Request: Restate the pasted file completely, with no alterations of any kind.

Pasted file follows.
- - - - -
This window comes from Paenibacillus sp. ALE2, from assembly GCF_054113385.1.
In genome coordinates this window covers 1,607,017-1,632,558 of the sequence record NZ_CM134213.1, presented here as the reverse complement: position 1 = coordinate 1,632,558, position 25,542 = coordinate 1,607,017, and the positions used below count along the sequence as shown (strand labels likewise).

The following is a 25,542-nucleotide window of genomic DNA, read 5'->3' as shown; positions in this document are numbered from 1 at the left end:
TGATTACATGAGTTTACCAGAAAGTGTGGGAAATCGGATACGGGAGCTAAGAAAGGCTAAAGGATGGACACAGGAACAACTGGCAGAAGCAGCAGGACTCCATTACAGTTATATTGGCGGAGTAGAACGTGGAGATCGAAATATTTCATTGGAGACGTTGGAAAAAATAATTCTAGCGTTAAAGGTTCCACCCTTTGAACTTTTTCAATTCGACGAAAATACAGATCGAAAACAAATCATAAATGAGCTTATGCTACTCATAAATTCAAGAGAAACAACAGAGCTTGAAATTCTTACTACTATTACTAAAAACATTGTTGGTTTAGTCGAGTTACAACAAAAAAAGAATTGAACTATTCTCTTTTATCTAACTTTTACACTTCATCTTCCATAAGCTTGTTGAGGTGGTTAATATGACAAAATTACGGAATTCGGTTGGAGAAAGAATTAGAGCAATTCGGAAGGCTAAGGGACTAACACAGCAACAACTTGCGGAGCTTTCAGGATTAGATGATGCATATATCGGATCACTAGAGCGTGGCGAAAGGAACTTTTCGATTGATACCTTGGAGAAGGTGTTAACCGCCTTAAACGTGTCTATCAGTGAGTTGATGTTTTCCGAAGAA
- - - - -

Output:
This window comes from Paenibacillus sp. ALE2, from assembly GCF_054113385.1.
In genome coordinates this window covers 1,607,017-1,632,558 of the sequence record NZ_CM134213.1, presented here as the reverse complement: position 1 = coordinate 1,632,558, position 25,542 = coordinate 1,607,017, and the positions used below count along the sequence as shown (strand labels likewise).

The following is a 25,542-nucleotide window of genomic DNA, read 5'->3' as shown; positions in this document are numbered from 1 at the left end:
TGATTACATGAGTTTACCAGAAAGTGTGGGAAATCGGATACGGGAGCTAAGAAAGGCTAAAGGATGGACACAGGAACAACTGGCAGAAGCAGCAGGACTCCATTACAGTTATATTGGCGGAGTAGAACGTGGAGATCGAAATATTTCATTGGAGACGTTGGAAAAAATAATTCTAGCGTTAAAGGTTCCACCCTTTGAACTTTTTCAATTCGACGAAAATACAGATCGAAAACAAATCATAAATGAGCTTATGCTACTCATAAATTCAAGAGAAACAACAGAGCTTGAAATTCTTACTACTATTACTAAAAACATTGTTGGTTTAGTCGAGTTACAACAAAAAAAGAATTGAACTATTCTCTTTTATCTAACTTTTACACTTCATCTTCCATAAGCTTGTTGAGGTGGTTAATATGACAAAATTACGGAATTCGGTTGGAGAAAGAATTAGAGCAATTCGGAAGGCTAAGGGACTAACACAGCAACAACTTGCGGAGCTTTCAGGATTAGATGATGCATATATCGGATCACTAGAGCGTGGCGAAAGGAACTTTTCGATTGATACCTTGGAGAAGGTGTTAACCGCCTTAAACGTGTCTATCAGTGAGTTGATGTTTTCCGAAGAA